The city of Hermosa Beach has thrown its support behind a proposed law designed to relieve financial pressure that leaders are facing in an ongoing debate over oil drilling.
City Council members voted unanimously Monday night to support a bill in the Legislature that would lend state funds to Hermosa Beach to help it with a payment it would owe to an oil company if voters reject a proposed oil drilling project at the polls this fall.
Hermosa Beach residents will face a high-stakes ballot question over whether to allow oil company E&B Natural Resources to reverse a more than 80-year ban on all new oil drilling.
The company wants to drill about three dozen wells at a 1.3-acre city maintenance yard next to homes and blocks from the beach.
If residents approve the new drilling, the city estimates it stands to gain $118 million to $270 million over the 35-year life of the project, with an additional $1 million to $2 million going to Hermosa Beach schools.
If drilling is rejected, however, the city will be on the hook to pay $17.5 million to E&B Natural Resources, the terms of a legal settlement struck with the oil company in 2012.
The bill, introduced last month by Assemblyman Al Muratsuchi (D-Torrance), would allow Hermosa Beach to borrow the sum from state tidelands funds at no interest. Payments made by the city would go back into a fund for coastal and climate change programs.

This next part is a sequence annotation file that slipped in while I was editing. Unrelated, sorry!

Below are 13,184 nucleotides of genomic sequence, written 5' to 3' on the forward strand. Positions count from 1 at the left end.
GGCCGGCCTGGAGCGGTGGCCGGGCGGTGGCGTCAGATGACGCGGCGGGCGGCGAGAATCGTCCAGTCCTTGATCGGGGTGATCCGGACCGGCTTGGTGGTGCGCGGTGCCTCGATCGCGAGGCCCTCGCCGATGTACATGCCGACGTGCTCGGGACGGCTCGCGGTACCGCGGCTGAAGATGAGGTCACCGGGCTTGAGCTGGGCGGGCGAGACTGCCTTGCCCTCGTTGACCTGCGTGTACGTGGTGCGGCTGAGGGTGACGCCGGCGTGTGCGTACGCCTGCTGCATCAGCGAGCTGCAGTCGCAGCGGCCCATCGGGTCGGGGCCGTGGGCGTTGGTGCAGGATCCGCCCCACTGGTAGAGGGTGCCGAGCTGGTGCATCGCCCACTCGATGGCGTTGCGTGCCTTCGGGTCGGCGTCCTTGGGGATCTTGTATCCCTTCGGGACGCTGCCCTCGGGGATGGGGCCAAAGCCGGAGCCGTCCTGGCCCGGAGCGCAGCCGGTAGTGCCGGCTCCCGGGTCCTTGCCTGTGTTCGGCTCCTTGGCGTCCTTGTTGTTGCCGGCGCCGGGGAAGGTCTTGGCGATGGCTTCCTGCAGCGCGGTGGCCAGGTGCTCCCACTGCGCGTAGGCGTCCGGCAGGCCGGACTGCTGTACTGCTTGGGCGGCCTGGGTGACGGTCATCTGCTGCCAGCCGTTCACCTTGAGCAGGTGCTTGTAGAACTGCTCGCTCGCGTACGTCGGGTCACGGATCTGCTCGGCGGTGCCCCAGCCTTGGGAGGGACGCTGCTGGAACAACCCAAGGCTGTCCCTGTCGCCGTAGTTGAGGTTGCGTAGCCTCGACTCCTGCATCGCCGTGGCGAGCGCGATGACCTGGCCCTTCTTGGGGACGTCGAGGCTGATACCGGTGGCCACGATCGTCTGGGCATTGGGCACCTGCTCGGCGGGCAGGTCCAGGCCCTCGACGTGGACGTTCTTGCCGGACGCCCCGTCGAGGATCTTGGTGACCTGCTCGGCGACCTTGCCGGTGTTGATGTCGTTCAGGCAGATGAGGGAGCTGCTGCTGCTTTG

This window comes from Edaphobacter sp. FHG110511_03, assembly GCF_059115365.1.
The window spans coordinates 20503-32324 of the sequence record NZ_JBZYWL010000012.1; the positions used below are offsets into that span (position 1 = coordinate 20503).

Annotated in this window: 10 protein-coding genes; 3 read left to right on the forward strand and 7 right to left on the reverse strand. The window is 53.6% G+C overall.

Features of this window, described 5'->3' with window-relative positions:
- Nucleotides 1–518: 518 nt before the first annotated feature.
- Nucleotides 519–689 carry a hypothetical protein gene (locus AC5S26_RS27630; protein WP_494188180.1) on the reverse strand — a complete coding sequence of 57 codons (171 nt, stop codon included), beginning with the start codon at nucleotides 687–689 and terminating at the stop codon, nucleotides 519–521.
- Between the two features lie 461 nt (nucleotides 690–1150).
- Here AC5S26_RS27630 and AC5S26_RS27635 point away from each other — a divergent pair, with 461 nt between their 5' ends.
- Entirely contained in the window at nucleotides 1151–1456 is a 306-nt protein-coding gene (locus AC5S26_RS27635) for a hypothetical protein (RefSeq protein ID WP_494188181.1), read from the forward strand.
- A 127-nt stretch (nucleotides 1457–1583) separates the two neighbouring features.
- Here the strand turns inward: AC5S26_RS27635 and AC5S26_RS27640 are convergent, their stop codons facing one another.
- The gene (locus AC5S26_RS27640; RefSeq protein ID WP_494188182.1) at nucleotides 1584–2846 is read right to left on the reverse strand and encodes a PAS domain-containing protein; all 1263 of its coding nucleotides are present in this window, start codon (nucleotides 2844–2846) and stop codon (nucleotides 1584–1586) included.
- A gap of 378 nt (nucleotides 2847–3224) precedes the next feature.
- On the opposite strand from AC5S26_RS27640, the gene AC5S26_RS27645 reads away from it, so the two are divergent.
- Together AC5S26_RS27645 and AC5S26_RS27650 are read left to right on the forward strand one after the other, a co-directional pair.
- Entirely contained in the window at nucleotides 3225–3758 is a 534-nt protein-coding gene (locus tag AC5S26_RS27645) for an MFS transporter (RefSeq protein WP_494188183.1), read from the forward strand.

The city says it has $6 million in the bank but that financing the rest could mean payments of $825,000 a year for 30 years, or $1.1 million a year over 20 years, according to the city-issued report. Under the legislation, those annual payments could be reduced to $500,000, according to the assemblyman.
Hermosa Beach will now send an official letter to the state Assembly appropriations committee, where it will be heard Wednesday, and Mayor Michael DiVirgilio may testify in support of the bill in the future.
While city leaders have pledged to remain neutral on the oil issue until a measure is placed on the ballot, DiVirgilio insisted that supporting the bill made good financial sense for the city, as it could potentially save Hermosa Beach as much as $350,000 a year in interest payments compared with a commercial loan.
He added, however, that the city has always been, and will continue to be, capable of shouldering the cost.
"In no scenario is there a doomsday," DiVirgilio said. "This is a better deal for us, so that's why we support it."Copyright © 2014, Los Angeles Times